Most of these disruptions take place outside the operations of a single company. To respond and recover quickly requires the ability to quickly sense the disruption wherever it occurs in the end-to-end supply chain, analyze its impact, develop scenarios and simulations to evaluate options and collaborate and respond. Multi-enterprise data visibility enables the ability to sense when a disruption happens and provides the necessary data to develop and evaluate options. Multi-enterprise collaboration enables fast bi-direction communication to develop the appropriate response that enables a speedy recovery.
Last by certainly not least, cybersecurity is a growing concern for supply chain professionals. It is estimated that at least 50% of all cybersecurity attacks originate through some type of partner system connection. Cyber criminals can gain access to systems by hacking a partner’s systems and piggybacking into a business’s main systems. Considering that most supplier ecosystems use manual and/or antiquated legacy solutions, it’s not surprising that cyber criminals find easy access through partners.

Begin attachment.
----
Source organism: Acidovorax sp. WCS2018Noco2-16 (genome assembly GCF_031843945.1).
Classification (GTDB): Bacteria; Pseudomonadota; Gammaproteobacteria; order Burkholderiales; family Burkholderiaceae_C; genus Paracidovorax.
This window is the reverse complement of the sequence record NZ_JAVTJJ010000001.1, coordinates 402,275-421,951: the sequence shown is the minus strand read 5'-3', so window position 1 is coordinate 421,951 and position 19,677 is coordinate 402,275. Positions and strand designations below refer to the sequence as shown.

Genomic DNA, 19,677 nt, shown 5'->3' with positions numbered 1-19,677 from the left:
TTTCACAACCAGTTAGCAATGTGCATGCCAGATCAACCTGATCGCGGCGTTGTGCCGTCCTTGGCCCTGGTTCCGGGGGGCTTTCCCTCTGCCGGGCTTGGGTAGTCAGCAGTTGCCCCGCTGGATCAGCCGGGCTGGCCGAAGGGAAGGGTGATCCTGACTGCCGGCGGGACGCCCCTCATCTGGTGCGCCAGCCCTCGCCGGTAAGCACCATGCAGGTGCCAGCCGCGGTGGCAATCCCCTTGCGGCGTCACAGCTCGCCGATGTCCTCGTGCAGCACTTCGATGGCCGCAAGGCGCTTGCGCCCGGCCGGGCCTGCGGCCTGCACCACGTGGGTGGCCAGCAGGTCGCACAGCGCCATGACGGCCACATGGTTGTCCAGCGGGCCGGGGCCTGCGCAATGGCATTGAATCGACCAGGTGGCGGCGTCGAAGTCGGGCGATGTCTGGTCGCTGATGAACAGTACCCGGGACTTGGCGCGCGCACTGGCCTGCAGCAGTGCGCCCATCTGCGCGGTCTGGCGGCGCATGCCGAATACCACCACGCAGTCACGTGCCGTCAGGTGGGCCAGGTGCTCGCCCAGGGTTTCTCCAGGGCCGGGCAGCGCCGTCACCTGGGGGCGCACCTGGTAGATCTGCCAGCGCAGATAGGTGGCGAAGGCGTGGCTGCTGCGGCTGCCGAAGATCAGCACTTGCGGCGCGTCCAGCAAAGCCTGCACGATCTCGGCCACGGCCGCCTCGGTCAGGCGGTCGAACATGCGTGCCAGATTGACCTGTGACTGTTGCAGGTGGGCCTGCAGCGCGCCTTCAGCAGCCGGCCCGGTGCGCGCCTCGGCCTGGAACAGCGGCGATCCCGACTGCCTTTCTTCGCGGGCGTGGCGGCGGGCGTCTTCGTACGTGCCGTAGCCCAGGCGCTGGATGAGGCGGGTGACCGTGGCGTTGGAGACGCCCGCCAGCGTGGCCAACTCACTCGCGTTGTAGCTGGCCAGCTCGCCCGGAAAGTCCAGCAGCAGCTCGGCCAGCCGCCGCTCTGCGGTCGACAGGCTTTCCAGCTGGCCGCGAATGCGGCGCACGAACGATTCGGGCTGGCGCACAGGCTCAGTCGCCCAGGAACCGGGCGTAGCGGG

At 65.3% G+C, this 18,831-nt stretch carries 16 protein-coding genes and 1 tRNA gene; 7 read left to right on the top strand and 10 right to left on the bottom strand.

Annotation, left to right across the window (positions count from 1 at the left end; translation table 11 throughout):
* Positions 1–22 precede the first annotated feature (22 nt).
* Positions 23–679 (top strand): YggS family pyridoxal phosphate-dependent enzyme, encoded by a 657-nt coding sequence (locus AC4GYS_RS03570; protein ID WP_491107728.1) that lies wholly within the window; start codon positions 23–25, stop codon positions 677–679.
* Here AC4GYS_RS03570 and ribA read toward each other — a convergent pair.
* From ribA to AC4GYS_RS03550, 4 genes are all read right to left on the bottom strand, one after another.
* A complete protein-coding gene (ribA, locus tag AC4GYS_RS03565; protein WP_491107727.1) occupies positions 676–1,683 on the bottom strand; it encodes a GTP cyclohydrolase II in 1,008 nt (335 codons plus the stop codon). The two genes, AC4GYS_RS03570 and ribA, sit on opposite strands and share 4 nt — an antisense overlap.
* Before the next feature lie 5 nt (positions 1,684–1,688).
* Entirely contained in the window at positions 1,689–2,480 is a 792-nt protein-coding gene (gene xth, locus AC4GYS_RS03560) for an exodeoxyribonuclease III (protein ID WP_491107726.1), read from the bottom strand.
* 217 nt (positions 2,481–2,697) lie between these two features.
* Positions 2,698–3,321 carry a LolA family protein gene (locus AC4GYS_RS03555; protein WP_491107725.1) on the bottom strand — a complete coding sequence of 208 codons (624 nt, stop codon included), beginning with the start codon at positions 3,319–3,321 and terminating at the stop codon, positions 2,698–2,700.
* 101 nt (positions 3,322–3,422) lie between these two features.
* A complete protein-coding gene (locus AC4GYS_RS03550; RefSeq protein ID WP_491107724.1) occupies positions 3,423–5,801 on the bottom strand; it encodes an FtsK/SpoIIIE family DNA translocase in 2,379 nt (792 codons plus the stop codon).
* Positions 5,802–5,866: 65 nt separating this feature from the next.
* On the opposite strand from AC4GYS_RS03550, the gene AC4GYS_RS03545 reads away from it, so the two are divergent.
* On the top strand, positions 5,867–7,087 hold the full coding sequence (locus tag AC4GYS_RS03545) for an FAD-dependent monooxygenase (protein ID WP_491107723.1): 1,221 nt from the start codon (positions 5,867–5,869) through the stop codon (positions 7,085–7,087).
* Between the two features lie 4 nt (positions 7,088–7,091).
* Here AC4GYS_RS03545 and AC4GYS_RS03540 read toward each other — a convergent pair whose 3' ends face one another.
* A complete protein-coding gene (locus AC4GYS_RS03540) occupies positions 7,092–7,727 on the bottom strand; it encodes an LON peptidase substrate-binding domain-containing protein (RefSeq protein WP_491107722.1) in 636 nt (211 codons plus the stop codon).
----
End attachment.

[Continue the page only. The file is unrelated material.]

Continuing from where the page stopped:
Supplier portals that directly connect a supplier to their customer’s enterprise systems are a prime example of a potential entry point for cyber criminals. Another common practice is to provide a supplier a remote login into enterprise systems. Again these remote login terminals can be penetrated by cyber criminals providing direct access to enterprise systems. A SaaS-based Multi-Enterprise Supply Chain Business Network (MESCBN) platform eliminates many of the avenues a cyber criminal can use to penetrate a company's enterprise system architecture. A MESCBN platform provides a high-security way to exchange data and to collaborate.
A year from now I am sure we will all get a good laugh by revisiting this piece, but I am hopeful that at least a few of my predictions will hold true. I am eager to see the advancements in the discipline of supply chain management that awaits us in 2022 and beyond. Here’s to a successful and prosperous 2022.